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Meeting Modernity 17

Meeting Modernity

The Meeting Modernity series of found photographs is the focus of Néojaponisme’s first traveling exhibition. Recently unearthed outside of the city of Sano in Tochigi-ken, this series of pictures documents Japan as it engaged with modernization and commercial photography in the Meiji and Taishō Periods. The series is comprised of portrait photography in particular.

The exhibition makes it’s sophomore appearance at Reading Frenzy, a small press emporium and gallery in Portland, Oregon (kitty-corner from Powell’s Books) on this very Thursday.

Meeting Modernity is accompanied by a trio of essays by Ian Lynam, W. David Marx, and Matt Treyvaud reflecting the collection of photographs, the history of Japanese photography, commercial art, and Japanese society.

A limited edition of full-color Meeting Modernity postcard sets from the previous exhibition in Los Angeles’ Young Art will be available at Reading Frenzy.

January 8–February 1 2009
Opening Reception:
Thursday January 8, 2009 6–9pm

Reading Frenzy
921 SW Oak St.
Portland, OR 97205

If you are in Portland, we heartily encourage you to visit the exhibition.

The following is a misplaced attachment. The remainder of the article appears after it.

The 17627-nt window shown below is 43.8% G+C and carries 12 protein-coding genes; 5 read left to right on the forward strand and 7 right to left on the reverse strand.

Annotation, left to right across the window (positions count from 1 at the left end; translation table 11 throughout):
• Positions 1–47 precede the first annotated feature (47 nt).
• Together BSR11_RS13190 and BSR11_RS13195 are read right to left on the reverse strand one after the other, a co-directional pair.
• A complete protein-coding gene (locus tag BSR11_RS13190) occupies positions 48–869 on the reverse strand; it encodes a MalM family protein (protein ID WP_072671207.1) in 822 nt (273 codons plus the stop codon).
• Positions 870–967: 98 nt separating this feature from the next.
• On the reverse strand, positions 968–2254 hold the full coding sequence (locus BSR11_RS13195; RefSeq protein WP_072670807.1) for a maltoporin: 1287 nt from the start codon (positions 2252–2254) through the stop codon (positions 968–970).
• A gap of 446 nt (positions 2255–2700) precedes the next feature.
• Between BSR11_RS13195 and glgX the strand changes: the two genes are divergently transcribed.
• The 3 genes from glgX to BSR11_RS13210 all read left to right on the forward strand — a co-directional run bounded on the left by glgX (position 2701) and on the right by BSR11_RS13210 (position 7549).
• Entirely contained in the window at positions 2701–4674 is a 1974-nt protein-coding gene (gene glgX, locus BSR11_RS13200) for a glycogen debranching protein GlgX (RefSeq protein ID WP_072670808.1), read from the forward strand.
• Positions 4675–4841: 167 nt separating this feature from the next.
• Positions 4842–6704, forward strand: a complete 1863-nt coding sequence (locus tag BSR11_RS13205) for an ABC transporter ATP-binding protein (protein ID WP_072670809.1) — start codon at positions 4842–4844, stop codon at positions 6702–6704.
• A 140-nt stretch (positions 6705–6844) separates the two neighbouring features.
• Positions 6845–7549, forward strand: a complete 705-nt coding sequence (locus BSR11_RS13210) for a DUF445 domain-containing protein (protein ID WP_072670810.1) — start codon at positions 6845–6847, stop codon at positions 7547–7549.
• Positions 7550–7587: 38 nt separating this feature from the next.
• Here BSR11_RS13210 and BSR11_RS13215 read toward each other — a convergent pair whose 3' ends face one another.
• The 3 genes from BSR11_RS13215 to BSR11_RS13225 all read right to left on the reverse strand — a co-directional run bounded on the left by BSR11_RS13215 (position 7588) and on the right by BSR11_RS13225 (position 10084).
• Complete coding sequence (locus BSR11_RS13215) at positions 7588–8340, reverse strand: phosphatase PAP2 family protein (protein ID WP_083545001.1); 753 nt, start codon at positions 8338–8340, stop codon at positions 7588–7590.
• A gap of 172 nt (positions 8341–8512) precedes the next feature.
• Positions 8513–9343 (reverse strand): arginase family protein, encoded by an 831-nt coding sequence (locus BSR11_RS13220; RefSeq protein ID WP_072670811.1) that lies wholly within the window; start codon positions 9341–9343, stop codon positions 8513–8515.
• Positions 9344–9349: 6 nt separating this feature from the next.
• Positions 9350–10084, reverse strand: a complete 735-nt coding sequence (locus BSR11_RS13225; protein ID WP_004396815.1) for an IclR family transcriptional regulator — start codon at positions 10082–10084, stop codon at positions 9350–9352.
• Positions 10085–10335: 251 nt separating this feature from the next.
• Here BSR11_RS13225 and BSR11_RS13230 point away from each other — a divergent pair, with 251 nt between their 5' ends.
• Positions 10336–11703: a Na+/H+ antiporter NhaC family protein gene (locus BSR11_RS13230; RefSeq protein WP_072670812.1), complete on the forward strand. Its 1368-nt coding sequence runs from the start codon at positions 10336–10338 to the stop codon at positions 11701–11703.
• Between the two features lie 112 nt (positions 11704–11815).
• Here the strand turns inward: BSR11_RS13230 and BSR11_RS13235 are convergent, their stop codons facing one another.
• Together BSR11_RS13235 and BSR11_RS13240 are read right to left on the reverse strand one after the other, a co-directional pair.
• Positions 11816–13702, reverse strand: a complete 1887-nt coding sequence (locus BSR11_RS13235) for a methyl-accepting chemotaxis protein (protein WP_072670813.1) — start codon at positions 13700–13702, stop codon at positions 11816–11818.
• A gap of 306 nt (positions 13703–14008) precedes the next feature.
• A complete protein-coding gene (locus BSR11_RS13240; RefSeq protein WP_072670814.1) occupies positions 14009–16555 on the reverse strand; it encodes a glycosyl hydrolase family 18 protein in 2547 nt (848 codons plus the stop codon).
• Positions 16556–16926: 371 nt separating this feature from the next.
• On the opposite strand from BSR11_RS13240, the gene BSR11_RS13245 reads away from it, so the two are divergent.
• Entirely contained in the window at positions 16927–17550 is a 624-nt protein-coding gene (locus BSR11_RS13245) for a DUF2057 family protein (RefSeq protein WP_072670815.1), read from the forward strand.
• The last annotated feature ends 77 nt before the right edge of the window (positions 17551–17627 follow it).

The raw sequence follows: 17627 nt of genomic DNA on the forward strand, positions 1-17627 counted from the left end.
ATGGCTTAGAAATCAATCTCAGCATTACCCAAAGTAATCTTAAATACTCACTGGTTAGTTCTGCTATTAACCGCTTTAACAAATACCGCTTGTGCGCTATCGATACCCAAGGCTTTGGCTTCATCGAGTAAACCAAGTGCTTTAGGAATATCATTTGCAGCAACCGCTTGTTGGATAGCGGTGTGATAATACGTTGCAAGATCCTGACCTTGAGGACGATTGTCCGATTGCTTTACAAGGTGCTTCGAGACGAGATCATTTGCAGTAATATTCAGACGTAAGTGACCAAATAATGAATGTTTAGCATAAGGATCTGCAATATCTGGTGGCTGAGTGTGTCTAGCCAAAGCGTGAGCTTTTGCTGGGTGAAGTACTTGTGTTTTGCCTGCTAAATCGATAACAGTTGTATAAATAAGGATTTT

January 7, 2009

Ian Lynam is a graphic designer living in Tokyo and the art director of Neojaponisme. His website is located at His new book, Parallel Strokes, on the intersection of graffiti and typography is available now.

2 Responses

  1. Josh Says:

    Just went and saw your exhibit at the Reading Frenzy bookstore. The pictures were surprisingly small, but very entertaining. The one I liked most was a picture of 8 men dressed with pants and longsleeve shirts with rice hats working in (what appears to be) a rock quarry. These photos seem to represent an aspect of “working Japan” that appears often overlooked or passed by in historical accounts of the early Modern period. Thank you for exhibiting them here in Portland it was a real treat.

    ~Joshua Wheeler
    Neojaponisme Reader

  2. Neojaponisme Meeting Modernity Exhibit | The R3dragon Blog Says:

    […] a reference is made to Portland, Or. or (shock) Vancouver, Wa. **My origins** Thus when reading this post in Neojaponisme I felt “compelled” to atleast check it out and comment if I felt […]